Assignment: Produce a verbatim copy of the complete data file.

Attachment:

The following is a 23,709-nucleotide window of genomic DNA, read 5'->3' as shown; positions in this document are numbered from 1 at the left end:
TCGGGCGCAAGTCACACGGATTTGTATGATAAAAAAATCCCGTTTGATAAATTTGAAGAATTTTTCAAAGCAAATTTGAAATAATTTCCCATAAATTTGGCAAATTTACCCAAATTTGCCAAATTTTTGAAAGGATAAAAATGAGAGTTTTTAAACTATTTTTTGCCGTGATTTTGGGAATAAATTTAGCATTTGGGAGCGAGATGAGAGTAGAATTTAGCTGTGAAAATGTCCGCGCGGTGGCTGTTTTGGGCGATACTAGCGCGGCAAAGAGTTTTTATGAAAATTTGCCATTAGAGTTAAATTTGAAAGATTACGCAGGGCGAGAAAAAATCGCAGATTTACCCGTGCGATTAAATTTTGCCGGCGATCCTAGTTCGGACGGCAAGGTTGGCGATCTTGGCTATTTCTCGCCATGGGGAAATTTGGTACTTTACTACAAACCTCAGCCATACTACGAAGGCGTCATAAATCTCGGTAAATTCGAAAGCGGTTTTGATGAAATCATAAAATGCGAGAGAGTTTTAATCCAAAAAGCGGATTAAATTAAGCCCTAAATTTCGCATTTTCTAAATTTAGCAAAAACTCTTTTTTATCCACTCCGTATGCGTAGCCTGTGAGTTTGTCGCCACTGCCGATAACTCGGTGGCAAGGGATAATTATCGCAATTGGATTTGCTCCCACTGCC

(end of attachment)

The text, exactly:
The following is a 23,709-nucleotide window of genomic DNA, read 5'->3' as shown; positions in this document are numbered from 1 at the left end:
TCGGGCGCAAGTCACACGGATTTGTATGATAAAAAAATCCCGTTTGATAAATTTGAAGAATTTTTCAAAGCAAATTTGAAATAATTTCCCATAAATTTGGCAAATTTACCCAAATTTGCCAAATTTTTGAAAGGATAAAAATGAGAGTTTTTAAACTATTTTTTGCCGTGATTTTGGGAATAAATTTAGCATTTGGGAGCGAGATGAGAGTAGAATTTAGCTGTGAAAATGTCCGCGCGGTGGCTGTTTTGGGCGATACTAGCGCGGCAAAGAGTTTTTATGAAAATTTGCCATTAGAGTTAAATTTGAAAGATTACGCAGGGCGAGAAAAAATCGCAGATTTACCCGTGCGATTAAATTTTGCCGGCGATCCTAGTTCGGACGGCAAGGTTGGCGATCTTGGCTATTTCTCGCCATGGGGAAATTTGGTACTTTACTACAAACCTCAGCCATACTACGAAGGCGTCATAAATCTCGGTAAATTCGAAAGCGGTTTTGATGAAATCATAAAATGCGAGAGAGTTTTAATCCAAAAAGCGGATTAAATTAAGCCCTAAATTTCGCATTTTCTAAATTTAGCAAAAACTCTTTTTTATCCACTCCGTATGCGTAGCCTGTGAGTTTGTCGCCACTGCCGATAACTCGGTGGCAAGGGATAATTATCGCAATTGGATTTGCTCCCACTGCC